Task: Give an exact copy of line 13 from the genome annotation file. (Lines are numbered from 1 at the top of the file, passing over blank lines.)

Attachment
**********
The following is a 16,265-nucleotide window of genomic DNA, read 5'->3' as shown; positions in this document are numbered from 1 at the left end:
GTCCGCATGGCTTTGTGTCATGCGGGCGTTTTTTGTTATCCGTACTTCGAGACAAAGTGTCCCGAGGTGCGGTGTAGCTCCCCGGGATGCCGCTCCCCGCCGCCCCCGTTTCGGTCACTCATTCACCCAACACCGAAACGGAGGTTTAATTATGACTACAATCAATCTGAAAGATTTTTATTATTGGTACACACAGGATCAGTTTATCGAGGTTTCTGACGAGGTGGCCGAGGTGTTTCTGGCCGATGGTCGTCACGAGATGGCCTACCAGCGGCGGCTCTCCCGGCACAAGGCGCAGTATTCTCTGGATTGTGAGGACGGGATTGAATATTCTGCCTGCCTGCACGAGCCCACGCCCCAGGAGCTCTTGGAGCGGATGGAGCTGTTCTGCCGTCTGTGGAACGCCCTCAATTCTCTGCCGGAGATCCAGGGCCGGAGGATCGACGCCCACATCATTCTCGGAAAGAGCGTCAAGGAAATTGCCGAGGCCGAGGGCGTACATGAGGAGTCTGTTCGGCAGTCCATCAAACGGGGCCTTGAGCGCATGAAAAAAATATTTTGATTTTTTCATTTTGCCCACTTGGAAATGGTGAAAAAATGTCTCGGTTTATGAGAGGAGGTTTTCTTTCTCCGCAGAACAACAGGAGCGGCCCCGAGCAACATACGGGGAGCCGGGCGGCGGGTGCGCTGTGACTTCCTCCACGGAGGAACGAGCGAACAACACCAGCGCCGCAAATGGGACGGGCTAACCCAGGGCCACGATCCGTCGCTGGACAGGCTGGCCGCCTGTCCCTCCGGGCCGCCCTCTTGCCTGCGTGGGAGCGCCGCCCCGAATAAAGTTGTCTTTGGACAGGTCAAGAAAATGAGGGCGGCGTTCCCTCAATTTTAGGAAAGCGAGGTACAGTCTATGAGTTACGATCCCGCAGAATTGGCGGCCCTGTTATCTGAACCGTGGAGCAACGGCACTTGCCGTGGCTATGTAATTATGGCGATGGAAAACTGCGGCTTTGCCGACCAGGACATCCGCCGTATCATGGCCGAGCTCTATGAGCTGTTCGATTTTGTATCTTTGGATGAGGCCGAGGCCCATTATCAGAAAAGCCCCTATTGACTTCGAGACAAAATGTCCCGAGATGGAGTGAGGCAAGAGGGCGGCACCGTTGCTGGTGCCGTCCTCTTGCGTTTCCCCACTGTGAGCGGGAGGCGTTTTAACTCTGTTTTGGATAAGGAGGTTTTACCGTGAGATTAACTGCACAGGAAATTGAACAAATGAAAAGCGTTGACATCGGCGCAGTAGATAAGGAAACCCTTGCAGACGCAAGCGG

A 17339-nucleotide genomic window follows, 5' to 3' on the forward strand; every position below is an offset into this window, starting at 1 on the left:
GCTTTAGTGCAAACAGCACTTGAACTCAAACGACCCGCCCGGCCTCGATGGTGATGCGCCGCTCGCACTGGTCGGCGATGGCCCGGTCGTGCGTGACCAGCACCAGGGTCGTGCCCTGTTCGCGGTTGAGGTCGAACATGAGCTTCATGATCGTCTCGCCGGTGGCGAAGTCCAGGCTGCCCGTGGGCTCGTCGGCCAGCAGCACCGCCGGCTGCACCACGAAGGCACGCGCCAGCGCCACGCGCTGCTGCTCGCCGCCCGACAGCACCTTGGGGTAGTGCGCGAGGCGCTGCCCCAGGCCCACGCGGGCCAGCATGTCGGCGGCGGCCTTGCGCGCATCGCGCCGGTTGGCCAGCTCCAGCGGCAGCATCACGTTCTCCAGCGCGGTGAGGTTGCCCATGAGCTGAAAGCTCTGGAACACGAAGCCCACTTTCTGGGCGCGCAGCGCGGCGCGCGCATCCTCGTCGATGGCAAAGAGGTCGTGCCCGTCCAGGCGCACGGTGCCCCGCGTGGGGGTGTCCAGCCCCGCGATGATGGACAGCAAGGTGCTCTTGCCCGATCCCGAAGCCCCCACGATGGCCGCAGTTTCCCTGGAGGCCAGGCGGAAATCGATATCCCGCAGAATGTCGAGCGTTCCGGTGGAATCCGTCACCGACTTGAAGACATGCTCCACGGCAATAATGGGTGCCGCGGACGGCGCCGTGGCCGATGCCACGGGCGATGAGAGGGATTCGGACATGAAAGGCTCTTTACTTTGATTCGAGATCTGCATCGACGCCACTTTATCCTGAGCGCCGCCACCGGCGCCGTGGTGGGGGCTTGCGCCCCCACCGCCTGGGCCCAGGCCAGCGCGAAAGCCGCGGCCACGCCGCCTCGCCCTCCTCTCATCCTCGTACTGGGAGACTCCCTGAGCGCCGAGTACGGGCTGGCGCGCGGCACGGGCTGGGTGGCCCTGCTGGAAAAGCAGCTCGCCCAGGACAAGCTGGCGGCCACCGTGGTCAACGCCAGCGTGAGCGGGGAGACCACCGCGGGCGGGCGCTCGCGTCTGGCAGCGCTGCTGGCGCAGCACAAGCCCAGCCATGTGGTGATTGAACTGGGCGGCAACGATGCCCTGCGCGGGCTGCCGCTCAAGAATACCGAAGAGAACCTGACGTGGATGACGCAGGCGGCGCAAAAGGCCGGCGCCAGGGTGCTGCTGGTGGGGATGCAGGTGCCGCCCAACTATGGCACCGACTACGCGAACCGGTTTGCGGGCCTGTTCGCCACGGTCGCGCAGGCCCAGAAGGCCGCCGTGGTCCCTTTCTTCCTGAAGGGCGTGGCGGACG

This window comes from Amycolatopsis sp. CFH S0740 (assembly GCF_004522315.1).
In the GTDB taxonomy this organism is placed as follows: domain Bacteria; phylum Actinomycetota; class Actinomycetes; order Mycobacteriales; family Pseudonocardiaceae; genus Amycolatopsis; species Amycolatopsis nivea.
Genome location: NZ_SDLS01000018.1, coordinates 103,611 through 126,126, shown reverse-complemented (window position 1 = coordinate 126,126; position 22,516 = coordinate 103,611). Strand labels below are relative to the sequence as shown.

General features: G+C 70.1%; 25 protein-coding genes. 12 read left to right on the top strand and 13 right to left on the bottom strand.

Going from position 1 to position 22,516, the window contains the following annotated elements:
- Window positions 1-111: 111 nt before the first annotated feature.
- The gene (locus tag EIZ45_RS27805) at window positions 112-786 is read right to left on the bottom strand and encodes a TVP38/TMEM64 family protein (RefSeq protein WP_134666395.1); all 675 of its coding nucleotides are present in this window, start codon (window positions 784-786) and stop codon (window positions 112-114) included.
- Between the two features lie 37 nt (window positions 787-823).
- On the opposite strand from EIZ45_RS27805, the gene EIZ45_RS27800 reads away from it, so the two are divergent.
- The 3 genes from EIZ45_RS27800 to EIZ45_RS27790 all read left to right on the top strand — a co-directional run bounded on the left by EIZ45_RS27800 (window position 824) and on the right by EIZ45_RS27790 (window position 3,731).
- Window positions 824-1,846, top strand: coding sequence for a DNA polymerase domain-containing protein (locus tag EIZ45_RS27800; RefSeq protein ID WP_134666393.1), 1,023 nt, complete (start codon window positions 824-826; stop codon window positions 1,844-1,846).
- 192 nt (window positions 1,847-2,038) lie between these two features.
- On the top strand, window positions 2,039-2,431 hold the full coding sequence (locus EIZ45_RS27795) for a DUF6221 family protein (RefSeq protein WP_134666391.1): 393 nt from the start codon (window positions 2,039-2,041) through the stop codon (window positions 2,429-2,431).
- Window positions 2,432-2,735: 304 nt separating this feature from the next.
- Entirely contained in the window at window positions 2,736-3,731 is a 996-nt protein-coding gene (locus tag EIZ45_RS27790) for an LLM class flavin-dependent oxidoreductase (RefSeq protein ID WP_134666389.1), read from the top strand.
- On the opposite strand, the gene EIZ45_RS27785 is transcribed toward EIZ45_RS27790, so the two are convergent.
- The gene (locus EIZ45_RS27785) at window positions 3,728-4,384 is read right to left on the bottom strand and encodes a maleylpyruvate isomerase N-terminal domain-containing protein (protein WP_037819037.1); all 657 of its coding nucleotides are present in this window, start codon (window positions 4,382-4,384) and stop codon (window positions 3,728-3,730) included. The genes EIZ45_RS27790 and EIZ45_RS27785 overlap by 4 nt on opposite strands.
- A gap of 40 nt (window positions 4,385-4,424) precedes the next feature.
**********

- On the opposite strand from EIZ45_RS27805, the gene EIZ45_RS27800 reads away from it, so the two are divergent.